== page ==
Can a Tattoo Prove Your Innocence on Drug Charges?
If you are arrested on drug charges, such as possession of a controlled substance with the intent to deliver, the burden is on police and prosecutors to prove you did something wrong. This includes establishing your identity and presence at the crime scene—i.e. where the alleged drug transaction took place. Many criminal convictions rely solely on police officer testimony to establish a defendant's guilt.You Have the Right to Present a Defense
It is therefore critical that the court allow the defendant to present evidence that contradicts police testimony. This can include something as seemingly trivial as a tattoo. In fact, an Illinois appeals court recently overturned a drug crimes conviction precisely because the trial judge refused to look at the defendant's tattoos.
The defendant was charged with delivery of heroin. The case was tried before a judge without a jury. At trial, the arresting officer testified that he was working undercover on the night in question. He said he purchased heroin from a man that he later identified, from a photo array, as the defendant.
The defendant claimed he had been misidentified. The defendant's attorney noted the officer did not witness any tattoos or distinctive markings on the man he purchased drugs from—whom, the officer testified, was wearing a sleeveless shirt at the time. But the defendant, in contrast, had tattoos on his arms.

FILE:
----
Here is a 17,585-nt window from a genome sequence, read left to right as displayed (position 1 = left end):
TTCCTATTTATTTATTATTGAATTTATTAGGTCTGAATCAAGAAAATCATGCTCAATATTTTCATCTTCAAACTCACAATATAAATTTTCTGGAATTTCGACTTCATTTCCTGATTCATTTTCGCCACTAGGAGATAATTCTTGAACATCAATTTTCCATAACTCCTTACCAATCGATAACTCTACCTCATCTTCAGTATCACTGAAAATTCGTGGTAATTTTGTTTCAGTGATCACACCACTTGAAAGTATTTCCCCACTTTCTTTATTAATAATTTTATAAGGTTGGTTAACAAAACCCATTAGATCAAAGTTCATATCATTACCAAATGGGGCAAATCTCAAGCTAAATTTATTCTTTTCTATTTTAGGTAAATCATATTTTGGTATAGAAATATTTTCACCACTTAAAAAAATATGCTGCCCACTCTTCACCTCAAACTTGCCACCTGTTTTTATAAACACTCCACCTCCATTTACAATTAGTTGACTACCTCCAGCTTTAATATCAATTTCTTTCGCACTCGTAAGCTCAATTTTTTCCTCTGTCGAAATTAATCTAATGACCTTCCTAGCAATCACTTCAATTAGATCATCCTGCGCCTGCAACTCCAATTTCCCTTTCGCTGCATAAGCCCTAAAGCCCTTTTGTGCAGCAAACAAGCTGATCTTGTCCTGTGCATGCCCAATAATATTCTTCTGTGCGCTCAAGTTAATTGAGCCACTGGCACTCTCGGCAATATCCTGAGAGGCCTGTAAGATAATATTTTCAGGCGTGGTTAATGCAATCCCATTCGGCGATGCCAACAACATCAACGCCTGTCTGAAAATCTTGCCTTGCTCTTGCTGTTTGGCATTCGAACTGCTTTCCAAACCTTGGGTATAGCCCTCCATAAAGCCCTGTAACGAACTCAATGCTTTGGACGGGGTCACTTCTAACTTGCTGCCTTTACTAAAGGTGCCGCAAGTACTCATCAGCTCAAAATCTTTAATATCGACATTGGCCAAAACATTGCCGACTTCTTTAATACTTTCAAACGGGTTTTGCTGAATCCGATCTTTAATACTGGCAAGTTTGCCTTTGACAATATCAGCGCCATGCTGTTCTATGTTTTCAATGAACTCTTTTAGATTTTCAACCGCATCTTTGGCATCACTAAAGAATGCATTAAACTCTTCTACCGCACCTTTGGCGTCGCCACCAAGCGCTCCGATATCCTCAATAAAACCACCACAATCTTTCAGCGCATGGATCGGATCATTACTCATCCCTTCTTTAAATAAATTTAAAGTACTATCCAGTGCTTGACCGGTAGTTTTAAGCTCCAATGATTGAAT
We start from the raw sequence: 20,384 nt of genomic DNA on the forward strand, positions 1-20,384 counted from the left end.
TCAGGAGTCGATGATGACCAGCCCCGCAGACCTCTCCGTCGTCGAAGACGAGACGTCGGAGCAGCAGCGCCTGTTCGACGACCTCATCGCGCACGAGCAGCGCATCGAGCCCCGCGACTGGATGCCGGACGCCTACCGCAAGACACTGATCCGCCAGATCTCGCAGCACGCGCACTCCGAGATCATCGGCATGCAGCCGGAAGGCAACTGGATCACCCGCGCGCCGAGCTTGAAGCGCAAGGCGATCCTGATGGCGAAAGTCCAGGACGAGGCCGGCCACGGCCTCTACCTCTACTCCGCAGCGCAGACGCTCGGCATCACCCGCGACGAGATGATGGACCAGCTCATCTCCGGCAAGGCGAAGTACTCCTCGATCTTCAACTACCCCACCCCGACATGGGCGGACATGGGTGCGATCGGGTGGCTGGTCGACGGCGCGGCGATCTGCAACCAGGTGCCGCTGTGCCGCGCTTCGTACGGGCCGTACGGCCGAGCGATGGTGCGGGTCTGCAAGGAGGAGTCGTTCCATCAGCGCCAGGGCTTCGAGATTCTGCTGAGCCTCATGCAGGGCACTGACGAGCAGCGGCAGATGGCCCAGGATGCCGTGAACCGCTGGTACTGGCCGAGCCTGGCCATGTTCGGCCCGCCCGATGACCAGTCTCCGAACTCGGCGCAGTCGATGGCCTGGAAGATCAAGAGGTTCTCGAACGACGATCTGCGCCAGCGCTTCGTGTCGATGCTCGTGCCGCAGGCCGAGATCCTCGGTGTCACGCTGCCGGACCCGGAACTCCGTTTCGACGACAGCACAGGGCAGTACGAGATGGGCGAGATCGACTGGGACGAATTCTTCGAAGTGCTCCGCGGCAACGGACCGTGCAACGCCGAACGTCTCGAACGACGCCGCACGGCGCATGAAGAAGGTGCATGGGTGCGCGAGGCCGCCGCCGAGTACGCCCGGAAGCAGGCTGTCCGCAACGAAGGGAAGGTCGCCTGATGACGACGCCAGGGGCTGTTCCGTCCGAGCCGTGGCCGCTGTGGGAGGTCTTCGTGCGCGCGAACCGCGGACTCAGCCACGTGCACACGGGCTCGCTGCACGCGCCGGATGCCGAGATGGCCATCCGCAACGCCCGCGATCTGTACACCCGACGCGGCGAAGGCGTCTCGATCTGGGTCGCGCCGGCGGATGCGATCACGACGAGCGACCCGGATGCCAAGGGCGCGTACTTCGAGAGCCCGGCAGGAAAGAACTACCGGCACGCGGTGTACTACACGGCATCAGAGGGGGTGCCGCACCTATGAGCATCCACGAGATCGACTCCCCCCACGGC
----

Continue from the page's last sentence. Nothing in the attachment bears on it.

The judge made a cursory glance of the defendant's right arm while remaining on the bench—a position about two feet above the defendant. From there the judge said he could not see a tattoo. The judge refused to consider how the defendant's tattoos would have looked to a person standing right next to him accepting heroin.
The judge ultimately found the defendant guilty and sentenced him to 10 years in jail. On appeal, the Illinois First District Appellate Court said the trial judge violated the defendant's constitutional rights and he was therefore entitled to a new trial. While the appeals court did not second-guess the police officer's identification of the defendant, it did find the judge “prevented defendant from presenting his defense” by taking a proper look at his tattoos.
Not only should the judge have examined the defendant's right arm at eye level, the court said, he also should have looked at the left arm. The judge deemed the tattoos on the left arm irrelevant since the man who handed the drugs to the officer did so with his right hand. But the officer testified he had a clear view of the man's entire body, hence he should have been able to identify the left-arm tattoos.Get Help Fighting an Illinois Drug Charge
Police officers make mistakes like everyone else. Unfortunately, a mistaken identification can mean years in jail for an innocent defendant. That is why it is essential for judges to allow a defendant to present any evidence that may clear his or her name.
An experienced Orland Park drug crimes defense lawyer can make sure no judge tries to run roughshod over your constitutional rights. Contact the Fotopoulos Law Office, today if you have been charged with a drug crime and need immediate assistance.